must be stated: Harpending v. Haight, supra. The above section prevents the legislature from cutting off the right of veto by adjourning from day to day: Id. See next section and note as
to time within which bill is to be returned.
Signing a bill inadvertently.-Where the governor signed a bill through mistake, and sent it so signed to the house in which it originated, but immediately discovered the error, and dispatched a second messenger to recall the first, it will not be deemed either a signing
The bill, in order to effectuate a valid return, must be put beyond the executive possession;
it must be placed in the possession of the sen- or though the bill may have come into ate itself, and as a part of this return, where the hands of an officer of the legislature: Peo the bill is not signed, the objections thereto ple v. Hatch, 19 Ill. 283.
313. Bills remaining with governor more than ten days.
SEC. 313. Every bill which has passed both houses of the legislature, and has not been returned by the governor within ten days, thereby becoming a law, is authenticated by the governor causing the fact to be certified thereon by the secretary of state in the following form: "This bill having remained with the governor ten days (Sundays excepted), and the legislature being in session, it has become a law this day of '' A. D. ————————,” which certificate must be signed by the secretary of state, and deposited with the laws in his office.
Retaining a bill for ten days is tanta. mount to an approval, except where the legislature, by adjournment, prevents a return within that time. In such case, to make the measure have the vitality of a law, it must be signed within ten days after the adjournment and deposited with the secretary of state: Const. Cal., art. 4, sec. 16. In estimating this period of ten days, the day of the presentation of the bill to the governor must be excluded: Price v. Whitman, 8 Cal. 412; Iron Mt. Co. v. Haight, 39 Id. 540; People v. Hatch, 33 Ill. 9;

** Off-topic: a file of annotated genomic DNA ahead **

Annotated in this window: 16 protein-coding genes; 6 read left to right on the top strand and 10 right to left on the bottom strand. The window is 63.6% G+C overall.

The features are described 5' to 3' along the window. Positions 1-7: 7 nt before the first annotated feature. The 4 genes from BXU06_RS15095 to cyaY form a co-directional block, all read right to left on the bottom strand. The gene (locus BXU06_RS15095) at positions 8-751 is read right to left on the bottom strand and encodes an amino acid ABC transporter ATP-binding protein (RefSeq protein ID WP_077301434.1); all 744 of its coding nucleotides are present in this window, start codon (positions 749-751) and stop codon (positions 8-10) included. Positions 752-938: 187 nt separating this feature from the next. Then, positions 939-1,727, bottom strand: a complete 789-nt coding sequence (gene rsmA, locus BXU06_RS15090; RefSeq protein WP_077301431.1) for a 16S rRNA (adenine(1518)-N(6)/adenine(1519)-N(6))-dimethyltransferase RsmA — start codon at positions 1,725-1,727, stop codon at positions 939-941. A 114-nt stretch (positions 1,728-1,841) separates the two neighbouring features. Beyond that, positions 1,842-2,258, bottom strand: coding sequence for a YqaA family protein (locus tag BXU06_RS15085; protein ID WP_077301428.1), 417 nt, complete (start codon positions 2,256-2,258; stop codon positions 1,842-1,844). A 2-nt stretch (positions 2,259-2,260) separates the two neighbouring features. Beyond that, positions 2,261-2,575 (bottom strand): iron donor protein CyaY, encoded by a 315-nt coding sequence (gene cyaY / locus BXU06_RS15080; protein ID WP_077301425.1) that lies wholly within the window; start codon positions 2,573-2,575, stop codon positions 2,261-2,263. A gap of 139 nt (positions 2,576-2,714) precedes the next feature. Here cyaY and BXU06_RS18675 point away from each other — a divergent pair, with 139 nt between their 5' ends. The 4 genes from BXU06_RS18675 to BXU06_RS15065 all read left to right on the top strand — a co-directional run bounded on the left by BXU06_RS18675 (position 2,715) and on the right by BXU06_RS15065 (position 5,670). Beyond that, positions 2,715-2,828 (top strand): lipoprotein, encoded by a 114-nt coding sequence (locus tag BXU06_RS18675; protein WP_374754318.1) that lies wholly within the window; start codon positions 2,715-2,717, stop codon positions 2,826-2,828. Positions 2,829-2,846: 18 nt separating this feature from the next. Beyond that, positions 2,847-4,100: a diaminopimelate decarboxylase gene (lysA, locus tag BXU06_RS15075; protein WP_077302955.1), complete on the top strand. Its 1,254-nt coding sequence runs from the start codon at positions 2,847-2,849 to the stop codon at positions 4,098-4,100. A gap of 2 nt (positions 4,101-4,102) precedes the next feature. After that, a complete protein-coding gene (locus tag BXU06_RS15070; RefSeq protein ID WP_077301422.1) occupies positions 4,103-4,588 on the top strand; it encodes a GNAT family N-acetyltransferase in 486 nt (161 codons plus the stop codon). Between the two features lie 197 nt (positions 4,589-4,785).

Opinion of Justices, 45 N. H. 607; and see note, ante, to section 12, on the computation of time. Sundays are to be excepted: Const. Cal., art. 4, sec. 16; Price v. Whitman, 8 Cal. 412. Should a question ever arise whether or not a certain bill became a law, and the material point be as to the time of its delivery to the governor for his action, the courts will have power to examine the governor on that point, and for that purpose may compel him to appear and testify: Thompson v. German Valley R. Co., 22 N. J. Eq. 111.
PROMULGATION OF STATUTES.
Publication of statutes: See secs. 526-537, post. A proposition to so amend article 11, section 21, of the old constitution of California as to permit the legislature to publish the laws as
318. Publication and distribution of statutes
SEC. 318. The publication and distribution of statutes is provided for in
Chapter III., Title I., Part III., of this code.
they may direct, passed the legislature of 1872: Stats. 892, 893.
Distribution of statutes: See sec. 409, post.
323. When statutes take effect.
SEO. 323. Every statute, unless a different time is prescribed therein, takes effect on the sixtieth day after its passage.
Stats. 1860, 16, and 1861, 77, furnish the original of this section. Where an act is not to take effect until a future day, before that time 324. When joint resolutions take effect.
SEC. 324. Every joint resolution, unless a different time is prescribed therein, takes effect from its passage.
Section founded on Stats. 1850, 51.
arrives the legislature may alter its will and declare that such act shall never go into opera tion: Goodwin v. Buckley, 54 Cal. 295.
325. Effect of amendment.
SEC. 325. Where a section or part of a statute is amended, it is not to be considered as having been repealed and re-enacted in the amended form; but the portions which are not altered are to be considered as having been the law from the time when they were enacted, and the new provisions are to be considered as having been enacted at the time of the amendment.
This action was framed to meet the decision ent construction was given by the court to in Billings v. Harvey, 6 Cal. 381, where a differ- amendments.
326. Construction of statutes.
SEC. 326. The general rules for the construction of statutes are contained in the preliminary provisions of the different codes.
See ante, sec. 4, and note; and the "Preliminary Provisions," secs. 2–19, ante.